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Orchard Trees - Hawthorns

( Originally Published 1927 )

In the same rose family with apples, plums, cherries, and service-berries is listed the genus Crataegus, a shrubby race of trees, undersized as a rule, with stiff, zigzag branches set with thorns. Over one hundred species have been described by Charles Sargent in his "Manual of Trees of North America," published in 1905.

The centre of distribution for the hawthorn is undoubtedly the eastern United States. From Newfoundland the woods are full of them. A few species belong to the Rocky Mountain region, a few to the states farther west. Europe and Asia each has a few native hawthorns.

The English Hawthorn

Crataegus oxyacantha, Linn.

The English hawthorn is the best-known species in the world. When it first came into cultivation, no man knows. Englishmen will tell you it has always formed the hedge-rows of the countryside. This is the "blossoming May." The sweetness of its flowers, snowy white, or pink, or rose-colored, turns rural England into a garden, while linnets and skylarks fill the green lanes with music.

American "forests primeval" were swept with the woodman's axe before the hawthorns had their chance to assert themselves sufficiently to attract the attention of botanists and horticulturists. The showy flowers and fruits, the vivid coloring of autumn foliage, and the striking picturesqueness of the bare tree, with its rigid branches armed with menacing thorns, give most of these little trees attractiveness at any season. They grow in any soil and in any situation, and show the most remarkable improvement when cultivated. Their roots thrive in heavy clay. When young the little trees may be easily transplanted from the wild. They come readily from seed, though in most species the seed takes two years to germinate.

With few exceptions, the flowers of our hawthrons are pure white, perfect, their parts in multiples of five—a family trait. Each flower is a miniature white rose. Rounded corymbs of these flowers on short side twigs cover the tree with a robe of white after the leaves appear. In autumn little fleshy, fruits that look like apples, cluster an the twigs. Inside the thick skin, the flesh is mealy and sweetish around a few hard nutlets that contain the seed. As a rule, the fruits are red. In a few species they are orange; in still fewer, yellow, blue, or black.

It is not practicable to describe the many varieties of our native hawthorns in a volume of the scope of this one. A few of the most distinctive species only can be included, but no one will ever confuse a hawthorn with any other tree.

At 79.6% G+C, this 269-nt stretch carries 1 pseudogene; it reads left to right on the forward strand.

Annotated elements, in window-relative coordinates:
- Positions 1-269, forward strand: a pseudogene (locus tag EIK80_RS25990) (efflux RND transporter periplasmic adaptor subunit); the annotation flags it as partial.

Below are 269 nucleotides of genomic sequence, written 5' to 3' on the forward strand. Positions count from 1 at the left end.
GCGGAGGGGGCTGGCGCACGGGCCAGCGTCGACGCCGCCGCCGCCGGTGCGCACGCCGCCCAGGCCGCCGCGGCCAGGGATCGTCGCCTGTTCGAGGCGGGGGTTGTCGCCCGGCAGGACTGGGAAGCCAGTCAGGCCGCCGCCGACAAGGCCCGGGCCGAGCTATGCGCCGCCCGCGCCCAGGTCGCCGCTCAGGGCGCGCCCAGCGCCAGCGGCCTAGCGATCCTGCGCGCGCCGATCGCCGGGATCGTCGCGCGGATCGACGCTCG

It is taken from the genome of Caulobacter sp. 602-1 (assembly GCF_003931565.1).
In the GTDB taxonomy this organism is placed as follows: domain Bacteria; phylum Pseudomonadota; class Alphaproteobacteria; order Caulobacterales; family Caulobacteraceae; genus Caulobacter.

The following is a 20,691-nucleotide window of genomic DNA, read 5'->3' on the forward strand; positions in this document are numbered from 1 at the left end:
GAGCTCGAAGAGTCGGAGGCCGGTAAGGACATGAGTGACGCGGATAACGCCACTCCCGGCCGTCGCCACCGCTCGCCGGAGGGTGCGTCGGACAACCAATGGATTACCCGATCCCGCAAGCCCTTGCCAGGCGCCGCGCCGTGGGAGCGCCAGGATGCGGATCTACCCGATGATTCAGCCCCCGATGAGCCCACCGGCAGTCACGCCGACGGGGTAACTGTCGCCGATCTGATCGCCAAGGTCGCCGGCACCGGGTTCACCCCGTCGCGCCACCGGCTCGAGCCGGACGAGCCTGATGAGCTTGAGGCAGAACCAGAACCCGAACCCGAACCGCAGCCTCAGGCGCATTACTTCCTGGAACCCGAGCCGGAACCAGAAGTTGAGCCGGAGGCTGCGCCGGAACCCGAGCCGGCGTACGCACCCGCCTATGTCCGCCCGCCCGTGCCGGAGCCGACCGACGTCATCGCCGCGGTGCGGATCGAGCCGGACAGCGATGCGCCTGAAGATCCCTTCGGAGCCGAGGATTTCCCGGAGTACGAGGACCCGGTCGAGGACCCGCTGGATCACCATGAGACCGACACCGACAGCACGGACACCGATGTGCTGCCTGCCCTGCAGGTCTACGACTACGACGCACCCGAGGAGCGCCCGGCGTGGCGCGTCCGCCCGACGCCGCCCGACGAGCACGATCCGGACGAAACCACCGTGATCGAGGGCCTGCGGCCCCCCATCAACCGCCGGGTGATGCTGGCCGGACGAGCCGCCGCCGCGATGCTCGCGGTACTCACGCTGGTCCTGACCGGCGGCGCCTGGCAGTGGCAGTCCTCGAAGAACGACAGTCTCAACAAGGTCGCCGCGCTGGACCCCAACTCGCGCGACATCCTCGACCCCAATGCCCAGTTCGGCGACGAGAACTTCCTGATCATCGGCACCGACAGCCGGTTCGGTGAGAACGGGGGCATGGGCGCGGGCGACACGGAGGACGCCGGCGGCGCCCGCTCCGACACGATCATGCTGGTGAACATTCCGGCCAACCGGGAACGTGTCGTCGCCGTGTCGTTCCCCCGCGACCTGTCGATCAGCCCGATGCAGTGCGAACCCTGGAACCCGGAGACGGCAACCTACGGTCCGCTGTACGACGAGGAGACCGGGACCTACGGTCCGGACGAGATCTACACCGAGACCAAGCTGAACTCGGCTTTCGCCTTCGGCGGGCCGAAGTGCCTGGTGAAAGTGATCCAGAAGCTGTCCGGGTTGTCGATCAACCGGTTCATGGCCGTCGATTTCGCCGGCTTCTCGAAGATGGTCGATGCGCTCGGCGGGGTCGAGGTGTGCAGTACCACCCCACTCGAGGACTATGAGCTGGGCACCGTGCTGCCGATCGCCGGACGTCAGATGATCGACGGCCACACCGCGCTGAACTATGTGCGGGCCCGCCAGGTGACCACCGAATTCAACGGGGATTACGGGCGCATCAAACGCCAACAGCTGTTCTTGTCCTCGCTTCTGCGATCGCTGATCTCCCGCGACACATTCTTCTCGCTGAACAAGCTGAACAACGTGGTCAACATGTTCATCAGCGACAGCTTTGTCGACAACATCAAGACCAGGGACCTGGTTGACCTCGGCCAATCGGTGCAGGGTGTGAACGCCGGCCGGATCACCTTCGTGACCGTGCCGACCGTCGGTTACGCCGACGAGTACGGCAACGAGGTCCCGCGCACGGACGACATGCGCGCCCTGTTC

The Cockspur Thorn

C. Crus-galli, Linn,

The cockspur thorn is a small, handsome tree, fifteen to twenty feet high, with stiff branches in a broad round head. The thorns on the sides of the twig are three to four inches long, sometimes when old becoming branched, and reaching a length of six or eight inches. Stout and brown or gray, they often curve, striking downward as a rule, on the horizontal branches. The leaves, thick, leathery, lustrous, dark green above, pale beneath, one to four inches long, taper to a short stout stalk, seeming to stand on tiptoe, as if to keep out of the way of the thorns. From the ground up, the tree is clothed in bark that is bright and polished, shading from reddish brown to gray. The flowers come late, in showy clusters; and the fruit gleams red against the reddening leaves. As winter comes on the leaves fall and the branches are brightened by the fruit clusters which are not taken by the birds (see illustration, page 167). All the year long the cockspur thorn is a beautiful, ornamental tree and a competent hedge plant, popular alike in Europe and America.

The Scarlet Haw

C. pruinosa, K. Koch.

The scarlet haw found from Vermont to Georgia, and west to Missouri, prefers limestone soil of mountain slopes, and is more picturesque than beautiful. The foliage is distinctive; it is dark, blue-green, smooth, and leathery, pale beneath, and turns in autumn to brilliant orange. In summer the pale fruit wears a pale bloom but at maturity it is dark purplish red and shiny.

The Red Haw

C. mollis, Scheele

The red haw is the type of a large group, ample in size, fine in form and coloring, of fruit and foliage. This tree reaches forty feet in height, its round head rising above the tall trunk, with stout branchlets and stubby, shiny thorns.

The twigs are coated with pale hairs, the young leaves, and ultimately the leaf-linings and petioles are hairy, and the fruits are downy, marked with dark dots.

The only fault the landscape gardener can find with this red haw, is that its abundant fruit, ripe in late summer, falls in September. The species is found from Ohio to Dakota, Nebraska, and Kansas.

The Scarlet Haw

C. coccinea, Linn.

The scarlet haw, native of the Northeastern states, is one of the oldest native thorns in cultivation. It is a favorite in New England gardens, because of its abundant bloom, deep crimson fruit and vivid autumn foliage. It is a shrubby, round-headed tree, with stout ascending branches, set with thorns an inch or more in length.

The Black Haw

C. Douglasii, Lindl.

In the West the black haw is a round-headed, native tree found from Puget Sound southward through California and eastward to Colorado and New Mexico. It is a round-headed tree reaching forty feet in height, in moist soil. Its distinguishing feature is the black fruit, ripe in August and September, lustrous, thin-fleshed, sweet, one-half an inch long. The thorns are stout and sharp, rarely exceeding one inch in length. The leathery dark-green leaves, one to four inches long, commend this black-fruited thorn of the West to the Eastern horticulturists. It has proved hardy in gardens to the Atlantic seaboard and in Nova Scotia.

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